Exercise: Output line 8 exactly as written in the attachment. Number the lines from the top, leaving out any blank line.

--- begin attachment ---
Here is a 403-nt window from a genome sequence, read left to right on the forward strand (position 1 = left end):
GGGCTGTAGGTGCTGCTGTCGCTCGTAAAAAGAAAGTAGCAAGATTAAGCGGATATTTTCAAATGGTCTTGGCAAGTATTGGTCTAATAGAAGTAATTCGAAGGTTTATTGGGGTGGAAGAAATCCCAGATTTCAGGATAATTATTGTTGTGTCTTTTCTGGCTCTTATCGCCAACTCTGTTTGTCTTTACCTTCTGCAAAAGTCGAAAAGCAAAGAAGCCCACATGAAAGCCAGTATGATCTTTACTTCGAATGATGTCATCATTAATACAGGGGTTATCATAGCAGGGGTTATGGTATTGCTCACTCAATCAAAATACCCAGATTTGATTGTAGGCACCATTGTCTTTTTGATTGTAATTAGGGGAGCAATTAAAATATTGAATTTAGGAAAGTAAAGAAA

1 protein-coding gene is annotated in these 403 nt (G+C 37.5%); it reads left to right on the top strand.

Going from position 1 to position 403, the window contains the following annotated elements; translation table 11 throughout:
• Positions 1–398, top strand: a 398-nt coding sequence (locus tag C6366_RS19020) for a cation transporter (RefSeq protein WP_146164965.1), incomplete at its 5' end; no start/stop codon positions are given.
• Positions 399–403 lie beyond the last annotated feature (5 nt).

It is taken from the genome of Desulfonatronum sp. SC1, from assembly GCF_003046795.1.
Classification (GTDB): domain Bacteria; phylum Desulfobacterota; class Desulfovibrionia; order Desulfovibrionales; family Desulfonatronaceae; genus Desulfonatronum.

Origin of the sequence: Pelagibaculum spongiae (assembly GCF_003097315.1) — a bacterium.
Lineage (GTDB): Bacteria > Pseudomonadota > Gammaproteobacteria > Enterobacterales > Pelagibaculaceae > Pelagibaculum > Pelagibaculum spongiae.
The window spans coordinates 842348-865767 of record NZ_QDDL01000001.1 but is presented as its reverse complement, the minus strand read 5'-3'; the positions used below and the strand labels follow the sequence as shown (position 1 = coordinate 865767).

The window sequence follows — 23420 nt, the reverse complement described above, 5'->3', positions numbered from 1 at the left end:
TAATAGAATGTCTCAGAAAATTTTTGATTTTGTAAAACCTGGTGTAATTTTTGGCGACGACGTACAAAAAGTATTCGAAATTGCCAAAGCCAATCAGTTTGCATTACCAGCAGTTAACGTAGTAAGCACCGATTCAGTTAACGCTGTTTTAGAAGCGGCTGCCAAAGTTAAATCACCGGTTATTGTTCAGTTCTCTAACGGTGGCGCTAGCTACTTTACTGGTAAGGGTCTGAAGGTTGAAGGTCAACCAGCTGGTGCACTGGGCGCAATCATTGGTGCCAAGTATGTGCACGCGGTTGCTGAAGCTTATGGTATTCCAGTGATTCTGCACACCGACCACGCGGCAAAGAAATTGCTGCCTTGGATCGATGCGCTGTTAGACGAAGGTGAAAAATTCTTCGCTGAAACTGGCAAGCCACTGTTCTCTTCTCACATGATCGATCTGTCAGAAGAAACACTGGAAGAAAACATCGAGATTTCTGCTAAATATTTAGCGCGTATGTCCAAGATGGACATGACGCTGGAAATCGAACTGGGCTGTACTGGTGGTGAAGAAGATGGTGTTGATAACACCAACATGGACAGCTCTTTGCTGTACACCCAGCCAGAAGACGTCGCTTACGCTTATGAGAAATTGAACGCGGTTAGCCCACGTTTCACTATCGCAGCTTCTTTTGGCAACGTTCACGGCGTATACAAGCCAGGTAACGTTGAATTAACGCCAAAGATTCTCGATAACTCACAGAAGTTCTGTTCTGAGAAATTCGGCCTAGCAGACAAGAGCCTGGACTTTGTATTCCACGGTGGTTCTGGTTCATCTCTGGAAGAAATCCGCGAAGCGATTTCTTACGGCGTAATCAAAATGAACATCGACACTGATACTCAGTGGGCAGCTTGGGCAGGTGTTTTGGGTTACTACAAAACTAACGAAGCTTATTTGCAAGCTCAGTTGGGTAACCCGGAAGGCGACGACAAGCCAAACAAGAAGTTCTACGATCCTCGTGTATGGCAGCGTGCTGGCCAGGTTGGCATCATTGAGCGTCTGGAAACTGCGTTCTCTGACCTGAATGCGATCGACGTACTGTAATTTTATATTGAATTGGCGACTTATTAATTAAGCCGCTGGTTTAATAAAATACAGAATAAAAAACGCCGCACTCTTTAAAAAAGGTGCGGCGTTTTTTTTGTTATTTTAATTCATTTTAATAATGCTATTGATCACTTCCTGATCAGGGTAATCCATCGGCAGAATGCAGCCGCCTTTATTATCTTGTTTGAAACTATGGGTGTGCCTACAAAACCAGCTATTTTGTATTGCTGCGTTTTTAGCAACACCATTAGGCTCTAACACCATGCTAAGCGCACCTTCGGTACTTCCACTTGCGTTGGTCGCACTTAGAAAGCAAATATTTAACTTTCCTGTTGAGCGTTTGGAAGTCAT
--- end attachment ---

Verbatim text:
Classification (GTDB): domain Bacteria; phylum Desulfobacterota; class Desulfovibrionia; order Desulfovibrionales; family Desulfonatronaceae; genus Desulfonatronum.